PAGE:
Residents of Meiktila, Burma walk past burning buildings following last weekend's deadly violence (Photo: Soe Than Win / AFP / Getty Images)

Residents of Meiktila walk past burning buildings following last weekend’s deadly riots in Burma (Photo: Soe Than Win / AFP / Getty Images)

A new outbreak of violence has broken out in central Burma over the past few days leading to the deaths of at least 40 people and the displacement of another 10,000. The violence echoes ominous warning signs of genocide pointed out by United to End Genocide last year and mirrors the anti-Muslim sentiments and troubling government response seen in violence that has killed over 100 and displaced 100,000 Rohingya people in western Burma.

The latest violence has been marked by reports of widespread anti-Muslim propaganda and organized attacks including the burning of Muslim houses and mosques. While the Burmese army has been able to secure the town where the violence erupted, local groups reported a delayed response and new violence has been reported in other towns including in the outskirts of the capital.

The latest criticism of a delayed and insufficient response by the government adds to long existing criticism of a military dominated structure that continues to commit human rights abuses itself in other areas of Burma, particularly against the Kachin. Last week, the United Nations Human Rights Council released a resolution on Burma citing “remaining human rights violations including arbitrary detention, forced displacement, land confiscations, rape and other forms of sexual violence, torture and cruel, inhuman and degrading treatment, as well as violations of humanitarian law”.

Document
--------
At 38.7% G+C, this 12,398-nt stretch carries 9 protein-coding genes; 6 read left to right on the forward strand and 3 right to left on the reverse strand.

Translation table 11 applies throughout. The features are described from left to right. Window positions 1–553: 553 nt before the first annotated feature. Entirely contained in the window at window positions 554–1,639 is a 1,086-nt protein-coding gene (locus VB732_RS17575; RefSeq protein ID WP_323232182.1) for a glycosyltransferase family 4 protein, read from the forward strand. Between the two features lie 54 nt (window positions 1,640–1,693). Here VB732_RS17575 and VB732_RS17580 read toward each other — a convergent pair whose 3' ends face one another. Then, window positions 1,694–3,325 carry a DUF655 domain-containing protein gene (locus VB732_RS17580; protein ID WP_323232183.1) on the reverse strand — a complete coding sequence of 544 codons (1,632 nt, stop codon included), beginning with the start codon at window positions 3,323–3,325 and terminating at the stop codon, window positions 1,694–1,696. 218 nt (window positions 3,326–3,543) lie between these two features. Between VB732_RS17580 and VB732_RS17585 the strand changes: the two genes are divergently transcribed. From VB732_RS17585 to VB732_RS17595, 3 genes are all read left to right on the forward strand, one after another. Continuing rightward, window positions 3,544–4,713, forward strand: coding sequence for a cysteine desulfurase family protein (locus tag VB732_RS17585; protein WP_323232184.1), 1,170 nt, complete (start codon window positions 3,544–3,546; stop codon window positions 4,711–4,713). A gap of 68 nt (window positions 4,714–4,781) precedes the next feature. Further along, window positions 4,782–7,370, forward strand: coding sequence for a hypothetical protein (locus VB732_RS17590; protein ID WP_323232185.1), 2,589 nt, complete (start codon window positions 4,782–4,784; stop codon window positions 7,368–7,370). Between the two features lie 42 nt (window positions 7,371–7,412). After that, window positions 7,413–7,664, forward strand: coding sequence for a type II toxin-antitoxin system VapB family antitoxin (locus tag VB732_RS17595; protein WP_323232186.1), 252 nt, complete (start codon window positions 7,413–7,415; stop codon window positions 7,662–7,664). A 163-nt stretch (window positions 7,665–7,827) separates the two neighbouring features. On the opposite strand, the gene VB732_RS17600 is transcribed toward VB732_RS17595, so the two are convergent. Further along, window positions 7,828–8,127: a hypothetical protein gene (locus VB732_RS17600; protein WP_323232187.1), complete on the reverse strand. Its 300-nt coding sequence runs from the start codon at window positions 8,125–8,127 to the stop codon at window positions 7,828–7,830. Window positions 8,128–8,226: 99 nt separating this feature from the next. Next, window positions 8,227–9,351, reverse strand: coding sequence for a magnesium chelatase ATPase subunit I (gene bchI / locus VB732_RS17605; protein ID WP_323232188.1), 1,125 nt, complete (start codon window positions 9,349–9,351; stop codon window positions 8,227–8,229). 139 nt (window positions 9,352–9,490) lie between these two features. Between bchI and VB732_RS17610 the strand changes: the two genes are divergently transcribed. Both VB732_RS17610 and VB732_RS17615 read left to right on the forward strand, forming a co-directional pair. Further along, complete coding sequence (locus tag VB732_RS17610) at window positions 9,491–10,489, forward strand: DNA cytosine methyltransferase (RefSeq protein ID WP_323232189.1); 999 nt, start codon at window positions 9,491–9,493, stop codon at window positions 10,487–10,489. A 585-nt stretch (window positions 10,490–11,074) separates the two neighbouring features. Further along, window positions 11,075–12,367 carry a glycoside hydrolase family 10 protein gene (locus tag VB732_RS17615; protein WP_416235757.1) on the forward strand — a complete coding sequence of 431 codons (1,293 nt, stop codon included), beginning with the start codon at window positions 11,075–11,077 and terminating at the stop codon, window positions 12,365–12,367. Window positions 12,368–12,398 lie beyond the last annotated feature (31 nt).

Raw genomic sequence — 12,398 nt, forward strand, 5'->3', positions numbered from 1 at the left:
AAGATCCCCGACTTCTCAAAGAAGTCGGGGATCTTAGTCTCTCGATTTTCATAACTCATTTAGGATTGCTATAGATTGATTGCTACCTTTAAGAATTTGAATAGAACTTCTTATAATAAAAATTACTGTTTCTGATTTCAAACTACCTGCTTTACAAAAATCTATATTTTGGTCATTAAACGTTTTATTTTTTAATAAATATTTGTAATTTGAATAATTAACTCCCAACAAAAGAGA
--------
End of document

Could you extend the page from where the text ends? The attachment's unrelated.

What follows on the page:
Continuing abuses and failed responses to violence with potentially genocidal dimensions must be met with decisive action from the international community. To ensure adequate responses including accountability, an international Commission of Inquiry should be formed to investigate both past and current abuses across Burma. And, as United to End Genocide’s President Tom Andrews testified before Congress earlier this month, the U.S. government and others should be clear that continued abuses will be met with consequences and that rewards given up to this point truly are reversible.

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